Meet the Sistema Fellows: Lorrie Heagy Develops Active Citizenship Through Music Education
By, Jamia Wilson
In 2009, internationally acclaimed Venezuelan reformer Jose Abreu unveiled his desire to transform the lives of youth in the world’s most vulnerable and underserved communities through music education. His TED Prize winning wish was to “create and document a special training program for at least 50 gifted young musicians, passionate for art and social justice, and dedicated to developing El Sistema in the US and other countries.” His Sistema Fellows Program, a partnership with New England Conservatory added 10 more follows to their group of 40 diverse alumni in July, bringing Abreu’s dream closer to fruition.
Lorrie Heagy, 2009 Sistema Fellow and program director for JAMM: Juneau Alaska Music Matters, (an El-Sistema inspired program) provides violin instruction for over 400 elementary school students in Juneau, Alaska. We interviewed Lorrie about how Jose Abreu’s wish has impacted her life and the children she teaches:
How did you learn about the Sistema Fellowship?
I learned about the Sistema Fellowship as a subscriber to TED. A friend sent me the link to Sir Ken Robinson’s TED Talk “Do Schools Kill Creativity” back in 2009. It was so inspiring that immediately afterwards I subscribed to TED to receive e-mail alerts of new talks. About two weeks later, I received the announcement of the Sistema Fellowship through a TED e-mail.
What moved you to apply? I wanted to be part of an international effort that recognized the important role that music plays in shaping the lives of children and communities, while at the same time, was very action-oriented toward creating programs that make instrumental music accessible to all children.
What inspired you to become a music educator? I remember as a child how much music brought school to life! In elementary school, being able to play the piano gave me the confidence to overcome my shyness and persevere with subjects I struggled with, like reading. In junior high, music was an anchor against cliques based on who wore designer jeans. In high school, music helped me find small school families where friendships were built on common interests such as singing, after-school plays in the pit, early morning band practice and playing in the marching band.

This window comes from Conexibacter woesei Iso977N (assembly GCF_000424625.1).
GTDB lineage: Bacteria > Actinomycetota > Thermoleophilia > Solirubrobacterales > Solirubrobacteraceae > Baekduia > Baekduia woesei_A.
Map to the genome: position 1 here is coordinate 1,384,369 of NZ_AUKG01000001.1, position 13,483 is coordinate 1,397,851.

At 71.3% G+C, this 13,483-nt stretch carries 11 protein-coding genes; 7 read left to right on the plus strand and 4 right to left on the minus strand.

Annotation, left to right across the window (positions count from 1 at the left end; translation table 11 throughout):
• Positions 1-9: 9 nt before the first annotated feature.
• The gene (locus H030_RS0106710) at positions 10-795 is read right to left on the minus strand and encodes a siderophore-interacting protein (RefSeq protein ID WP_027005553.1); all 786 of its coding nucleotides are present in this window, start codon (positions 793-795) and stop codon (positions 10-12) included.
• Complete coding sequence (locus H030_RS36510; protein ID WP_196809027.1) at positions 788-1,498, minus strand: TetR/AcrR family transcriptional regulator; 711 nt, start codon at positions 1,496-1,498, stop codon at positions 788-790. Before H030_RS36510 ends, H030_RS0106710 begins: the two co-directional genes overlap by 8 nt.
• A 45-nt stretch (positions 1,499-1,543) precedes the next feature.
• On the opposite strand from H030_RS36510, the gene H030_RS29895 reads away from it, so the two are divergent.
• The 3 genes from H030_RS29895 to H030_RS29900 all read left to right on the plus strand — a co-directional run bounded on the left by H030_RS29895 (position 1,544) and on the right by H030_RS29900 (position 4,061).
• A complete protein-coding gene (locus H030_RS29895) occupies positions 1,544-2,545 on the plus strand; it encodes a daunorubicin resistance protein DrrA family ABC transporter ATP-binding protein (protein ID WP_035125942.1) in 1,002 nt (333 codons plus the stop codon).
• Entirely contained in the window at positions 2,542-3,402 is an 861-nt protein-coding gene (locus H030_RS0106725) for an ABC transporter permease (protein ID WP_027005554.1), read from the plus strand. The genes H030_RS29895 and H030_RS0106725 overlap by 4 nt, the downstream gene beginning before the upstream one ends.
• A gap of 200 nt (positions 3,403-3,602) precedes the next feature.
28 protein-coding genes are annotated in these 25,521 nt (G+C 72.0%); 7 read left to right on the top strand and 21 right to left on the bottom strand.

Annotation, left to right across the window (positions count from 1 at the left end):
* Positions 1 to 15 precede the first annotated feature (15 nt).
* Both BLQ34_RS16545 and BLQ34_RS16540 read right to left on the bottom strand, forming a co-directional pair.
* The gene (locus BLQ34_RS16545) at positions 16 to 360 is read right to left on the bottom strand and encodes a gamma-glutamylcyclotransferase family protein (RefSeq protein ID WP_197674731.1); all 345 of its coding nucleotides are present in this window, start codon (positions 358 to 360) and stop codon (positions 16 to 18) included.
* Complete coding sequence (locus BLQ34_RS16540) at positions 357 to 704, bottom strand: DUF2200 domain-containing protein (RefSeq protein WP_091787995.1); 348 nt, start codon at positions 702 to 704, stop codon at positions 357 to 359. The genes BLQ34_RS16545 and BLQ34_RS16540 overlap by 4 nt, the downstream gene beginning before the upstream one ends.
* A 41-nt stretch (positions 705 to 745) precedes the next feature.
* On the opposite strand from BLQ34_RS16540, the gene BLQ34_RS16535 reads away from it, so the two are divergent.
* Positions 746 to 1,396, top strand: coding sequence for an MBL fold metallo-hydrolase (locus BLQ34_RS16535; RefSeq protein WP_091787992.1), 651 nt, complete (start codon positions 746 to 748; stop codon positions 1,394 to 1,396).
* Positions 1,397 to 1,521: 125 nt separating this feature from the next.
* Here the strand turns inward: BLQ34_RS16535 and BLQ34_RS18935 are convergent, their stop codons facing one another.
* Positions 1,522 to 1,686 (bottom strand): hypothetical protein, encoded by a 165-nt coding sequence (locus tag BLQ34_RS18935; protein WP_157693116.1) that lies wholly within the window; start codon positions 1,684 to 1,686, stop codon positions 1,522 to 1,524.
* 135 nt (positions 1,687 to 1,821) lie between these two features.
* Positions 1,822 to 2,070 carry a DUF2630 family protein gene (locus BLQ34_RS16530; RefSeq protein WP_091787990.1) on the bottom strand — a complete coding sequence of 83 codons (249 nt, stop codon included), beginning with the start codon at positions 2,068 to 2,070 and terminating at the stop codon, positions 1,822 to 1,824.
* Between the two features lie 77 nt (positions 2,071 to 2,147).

Music helped me gain confidence, form meaningful friendships, find a sense of purpose, and experience the thrill of accomplishing something great through hard work and teamwork. I wanted to help make that happen for as many children as possible. That’s why I become a music teacher.
Jose Abreu developed El Sistema as both an artistic and social justice program. How is the work you’re doing transforming lives? The power of music and the social experience of playing in an ensemble motivates children to dream big, while also giving them the skills to actively pursue those dreams.Through their child’s involvement in JAMM, parents have noticed their children’s development of critical habits that we hope will serve them throughout their lifetime –persistence, focus, teamwork, creativity and the ability to pick themselves up when they first meet with failure.
Playing an instrument is challenging, but when children persevere and then feel excitement and pride while performing for an audience, they experience the rewards of not giving up. Allison Geary, one of our 2nd graders who has been in the JAMM program since it began 3 years ago said: “Music makes me kind of feel relaxed and feel like I’m going to grow up to be whatever I want to be.”